That Shivaji was exceptionally considerate towards the rayats and checked the power of the entrenched watandar class underlined by the didactic Ajnapatra (1715) written by Ramachandra Pant Amatya, a surviving Brahman of Shivaji’s advisory council. The Ajnapatra emphasizes that a sovereign, following Shivaji’s example, should never expropriate anything, including dead trees embodying the labor of the poor, from the people by force. By all accounts Shivaji was, or at least perceived himself to be, a just ruler. Evidence also suggests that he had no “rooted hatred to the Mahomedans” as Grant Duff claimed in the first ‘modern’ history of the Marathas written from a colonialist perspective. While everyone believes that Shivaji was an ideal ruler, what remains unclear in public history is his relationship with Islam and Muslims. In this respect some facts, which must be repeated now, tell an interesting story. Recounted below is his relationship with Muslims which is hidden from public memory in the time of pretentious social media history. The Maharashtrian Brahmans have claimed Shivaji because after all the Peshwai whish replaced Shivaji’s swaraj in early 18th century had the blessings of Shivaji’s grandson Shahu. Kunbi peasants, the latter day Marathas, and even medieval police castes like the Ramoshis have also staked their claim to Shivaji’s memory. English officer-ethnographers in the early 19th century discovered and documented the subaltern popularity of Shivaji decades before the nationalists wrote of him as a 17th century champion of a Hindu nation. But contemporary India must examine the possibility of the Muslims, especially the Marathi or Dakhni speaking Muslims, partaking of Shivaji’s political legacy.

The military connection of the Verul based Bhosale clan with the Deccan Sultanates is well documented. Shivaji’s immediate ancestors were high ranking military commanders of the Adil Shahi and Nizamshahi Sultanates and had cultivated long standing cultural connections with the Deccan Sufi pirs and their dargahs. While the role of Malik Ambar and the Ahmadnagar regime in the military and economic rise of the Marathas is well known, the syncretic religious beliefs of the Maratha clans of the period must be remembered to the public. Shivaji’s grandfather Maloji (1552-1606), a deeply religious man, was a disciple of Shaikh Muhammad and Mahadeva both. Maloji named his sons Shahaji (1599-1664) and Sharfiji (1596-1624). They were born after he received the blessings of the Muslim Sufi saint Shah Sharif. The tradition of remaining a lifelong pupil of a Sufi pir was followed by Shivaji despite the spiritual influence on him of Ramadas Samartha during his last few troubled years (1672-80). Among his known saint-gurus was Baba Yakut of Kelsi whose shrine received regular grants from the royal treasury. Like most rulers in medieval India, Shivaji made no distinction between Hindu and Muslim saints honoring them equally. We are told that he erected a “special mosque” in Raigad, his capital, for the Muslim devotees among his subjects alongside the Jagadishwar temple in which he prayed every day. Even the outer architecture of this Raigad temple contains features of a mosque for reasons which we may speculate today. Many of his trusted naval admirals like Daulat Khan, Siddi Misri and Ibrahim Khan were devout Muslims and even the servant who covered his escape from Agra at the cost of his own life was one Madari Mehtar, a Muslim farrash. Obviously his life post 1666 cannot be imagined without this iconic escape made possible by a Muslim’s self sacrifice. More Muslim commanders like Siddi Hilal and Noor Khan Beg are mentioned in the sources. In fact the practice of enlisting Pathan soldiers in the Maratha armies probably goes back to 1648 when, on Gomaji Naik’s advice, Shivaji employed five to seven thousand Pathans who came over to Shivaji from Bijapaur. In view of these well documented facts of Shivaji’s life and work the nationalist historian Sardesai was right in saying that, “Shivaji was in no way actuated by any hatred towards the Muslims as a sect or towards their religion. Full religious liberty for all was his ideal and the practice in his state.” While those alive enjoyed the liberty of worship and security of service even slain political enemies, like Afzal Khan, were buried with honor. Shivaji never dishonored the Koran or a Masjid during his military operations across the Deccan. One aspect of Shivaji’s resistance to Aurangzeb’s invasion of the Deccan and economic impositions must be mentioned to underscore his nuanced understanding of Mughal rule in India. In a letter to Aurangzeb protesting the imposition of jazia, Shivaji heaped praise on Emperor Akbar calling him a Jagatguru. He wrote glowingly of Jahangir and Shah Jahan, praising them for following in the footsteps of Akbar and “never” resorting to “injustice.” In his carefully chosen words these Emperors preceding Aurangzeb “had always their eyes fixed on people’s welfare.” According to Shivaji, by departing from the fair policies of his predecessors towards all their subjects Aurangzeb was setting an example of bad governance. In this letter Shivaji did not conflate either Alamgir or his ancestors with Islam per se; for a ruler, in his view, all subjects Hindu, Muslim or others were equal and deserving of consideration. Therefore Jazia had to be opposed despite large sections of the Hindu elite being exempt from it. After all its weight would fall disproportionately on the poor which included the lower castes, the Janata Raja understood.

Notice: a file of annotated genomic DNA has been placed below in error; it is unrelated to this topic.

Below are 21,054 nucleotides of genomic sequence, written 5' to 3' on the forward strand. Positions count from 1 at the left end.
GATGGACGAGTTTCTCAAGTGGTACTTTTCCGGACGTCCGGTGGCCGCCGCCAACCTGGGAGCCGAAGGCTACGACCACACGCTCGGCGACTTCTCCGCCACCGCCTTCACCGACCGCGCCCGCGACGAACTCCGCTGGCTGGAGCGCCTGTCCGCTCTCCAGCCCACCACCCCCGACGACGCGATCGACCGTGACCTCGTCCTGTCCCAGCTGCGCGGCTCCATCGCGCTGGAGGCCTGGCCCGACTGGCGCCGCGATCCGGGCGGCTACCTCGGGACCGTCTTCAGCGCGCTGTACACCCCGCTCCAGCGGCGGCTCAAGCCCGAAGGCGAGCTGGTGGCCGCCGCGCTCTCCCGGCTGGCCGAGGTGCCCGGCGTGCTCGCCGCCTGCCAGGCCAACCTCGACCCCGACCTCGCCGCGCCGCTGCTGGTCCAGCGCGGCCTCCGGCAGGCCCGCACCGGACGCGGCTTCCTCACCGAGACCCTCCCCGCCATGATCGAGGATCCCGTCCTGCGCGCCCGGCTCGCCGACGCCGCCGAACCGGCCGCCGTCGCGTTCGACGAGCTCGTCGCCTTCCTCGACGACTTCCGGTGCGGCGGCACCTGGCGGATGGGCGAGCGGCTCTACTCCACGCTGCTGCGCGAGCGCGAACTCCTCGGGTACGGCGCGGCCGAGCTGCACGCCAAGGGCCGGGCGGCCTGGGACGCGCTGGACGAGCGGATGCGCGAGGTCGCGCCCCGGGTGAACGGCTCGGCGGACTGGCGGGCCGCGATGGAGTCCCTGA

Conclusion: the layering of memory.

Cynthia Talbot has asserted that historical memories survive in society in the layers of descriptions produced by the bards and historians over centuries. Of these the latest is always the contemporary layer These layers contain important individuals as sites of historical and ideological collective memories which buttress social identities. The historian must show why and how this memory is produced stage by stage and whether there are multiple memories of a fetishized subject. Thus the Samrats,Rajas,Sultans and Badshahs of Indian history are remembered as good, bad, benevolent, great, patriotic, bigoted, foolish, treacherous etc. These historical actors continue to excite differing, adulatory and critical passions among their detractors and appropriators. In Maratha historiography and public history two names emerged as major sites of collective memory in the 19th Century; Shivaji and Panipat. The third site, Bhima-Koregaon emerged as a symbol of Dalit assertiveness in the 20th century thanks to Ambedkar. It is tempting to apply Talbot’s model of historical layering to these names and sites. Both subjects Shivaji and Panipat are intertwined with Hindu nationalism in the contemporary popular imagination saturated by social media images. Their Bollywood and media versions are the latest layers constructed by the establishment friendly film makers as the historical ‘truth’. But these images are superimposed over other images and must be deconstructed. While celebrating Shivaji’s birthday every year we must re-interrogate his story present in the layers of memory which began their journey into our lives from the 17th Century itself. Upon revisiting the Shivaji of our times we might answer whether he belonged equally to his Muslim, Hindu and other subjects. If he did, even the non Hindus have a legitimate claim on his memory. Whether the masses of India living beyond the Western Deccan in the 17th century had heard of his exploits is a different and difficult question to answer.

Anirudh Deshpande is Associate Professor, Department of History, Faculty of Social Sciences, Delhi University